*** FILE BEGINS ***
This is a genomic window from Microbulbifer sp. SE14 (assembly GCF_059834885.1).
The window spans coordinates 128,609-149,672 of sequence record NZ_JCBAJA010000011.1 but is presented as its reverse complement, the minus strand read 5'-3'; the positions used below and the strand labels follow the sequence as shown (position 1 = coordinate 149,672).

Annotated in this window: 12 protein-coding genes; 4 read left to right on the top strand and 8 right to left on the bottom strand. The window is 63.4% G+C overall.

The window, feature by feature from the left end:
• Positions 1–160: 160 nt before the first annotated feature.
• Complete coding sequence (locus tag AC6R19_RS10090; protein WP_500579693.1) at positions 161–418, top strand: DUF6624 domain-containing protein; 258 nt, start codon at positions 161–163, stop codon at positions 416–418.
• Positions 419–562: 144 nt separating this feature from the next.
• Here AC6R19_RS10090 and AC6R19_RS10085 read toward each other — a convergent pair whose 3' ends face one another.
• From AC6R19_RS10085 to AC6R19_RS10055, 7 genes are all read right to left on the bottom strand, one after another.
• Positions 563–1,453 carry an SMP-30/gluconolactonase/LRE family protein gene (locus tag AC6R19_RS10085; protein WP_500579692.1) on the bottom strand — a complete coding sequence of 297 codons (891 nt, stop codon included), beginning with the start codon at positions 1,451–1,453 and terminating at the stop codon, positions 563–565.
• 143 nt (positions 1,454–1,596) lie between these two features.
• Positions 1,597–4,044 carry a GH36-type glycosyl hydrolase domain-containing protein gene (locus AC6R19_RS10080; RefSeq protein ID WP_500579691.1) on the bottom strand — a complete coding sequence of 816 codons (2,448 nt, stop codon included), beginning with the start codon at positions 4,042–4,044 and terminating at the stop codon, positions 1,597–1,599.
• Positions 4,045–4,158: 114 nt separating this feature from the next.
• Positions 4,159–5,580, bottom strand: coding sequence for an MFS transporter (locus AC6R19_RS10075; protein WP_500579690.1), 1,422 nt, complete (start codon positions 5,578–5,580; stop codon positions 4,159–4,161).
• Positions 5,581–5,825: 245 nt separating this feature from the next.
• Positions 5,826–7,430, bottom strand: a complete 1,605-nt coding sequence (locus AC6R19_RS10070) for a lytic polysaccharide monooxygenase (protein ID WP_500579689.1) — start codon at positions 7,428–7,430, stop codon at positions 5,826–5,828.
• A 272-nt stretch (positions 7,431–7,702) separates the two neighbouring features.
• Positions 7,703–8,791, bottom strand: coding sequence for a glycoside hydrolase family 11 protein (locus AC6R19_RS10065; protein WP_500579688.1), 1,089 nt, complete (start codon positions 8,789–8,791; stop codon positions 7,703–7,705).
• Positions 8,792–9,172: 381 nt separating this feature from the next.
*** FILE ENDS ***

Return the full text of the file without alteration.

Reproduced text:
This is a genomic window from Microbulbifer sp. SE14 (assembly GCF_059834885.1).
The window spans coordinates 128,609-149,672 of sequence record NZ_JCBAJA010000011.1 but is presented as its reverse complement, the minus strand read 5'-3'; the positions used below and the strand labels follow the sequence as shown (position 1 = coordinate 149,672).

Annotated in this window: 12 protein-coding genes; 4 read left to right on the top strand and 8 right to left on the bottom strand. The window is 63.4% G+C overall.

The window, feature by feature from the left end:
• Positions 1–160: 160 nt before the first annotated feature.
• Complete coding sequence (locus tag AC6R19_RS10090; protein WP_500579693.1) at positions 161–418, top strand: DUF6624 domain-containing protein; 258 nt, start codon at positions 161–163, stop codon at positions 416–418.
• Positions 419–562: 144 nt separating this feature from the next.
• Here AC6R19_RS10090 and AC6R19_RS10085 read toward each other — a convergent pair whose 3' ends face one another.
• From AC6R19_RS10085 to AC6R19_RS10055, 7 genes are all read right to left on the bottom strand, one after another.
• Positions 563–1,453 carry an SMP-30/gluconolactonase/LRE family protein gene (locus tag AC6R19_RS10085; protein WP_500579692.1) on the bottom strand — a complete coding sequence of 297 codons (891 nt, stop codon included), beginning with the start codon at positions 1,451–1,453 and terminating at the stop codon, positions 563–565.
• 143 nt (positions 1,454–1,596) lie between these two features.
• Positions 1,597–4,044 carry a GH36-type glycosyl hydrolase domain-containing protein gene (locus AC6R19_RS10080; RefSeq protein ID WP_500579691.1) on the bottom strand — a complete coding sequence of 816 codons (2,448 nt, stop codon included), beginning with the start codon at positions 4,042–4,044 and terminating at the stop codon, positions 1,597–1,599.
• Positions 4,045–4,158: 114 nt separating this feature from the next.
• Positions 4,159–5,580, bottom strand: coding sequence for an MFS transporter (locus AC6R19_RS10075; protein WP_500579690.1), 1,422 nt, complete (start codon positions 5,578–5,580; stop codon positions 4,159–4,161).
• Positions 5,581–5,825: 245 nt separating this feature from the next.
• Positions 5,826–7,430, bottom strand: a complete 1,605-nt coding sequence (locus AC6R19_RS10070) for a lytic polysaccharide monooxygenase (protein ID WP_500579689.1) — start codon at positions 7,428–7,430, stop codon at positions 5,826–5,828.
• A 272-nt stretch (positions 7,431–7,702) separates the two neighbouring features.
• Positions 7,703–8,791, bottom strand: coding sequence for a glycoside hydrolase family 11 protein (locus AC6R19_RS10065; protein WP_500579688.1), 1,089 nt, complete (start codon positions 8,789–8,791; stop codon positions 7,703–7,705).
• Positions 8,792–9,172: 381 nt separating this feature from the next.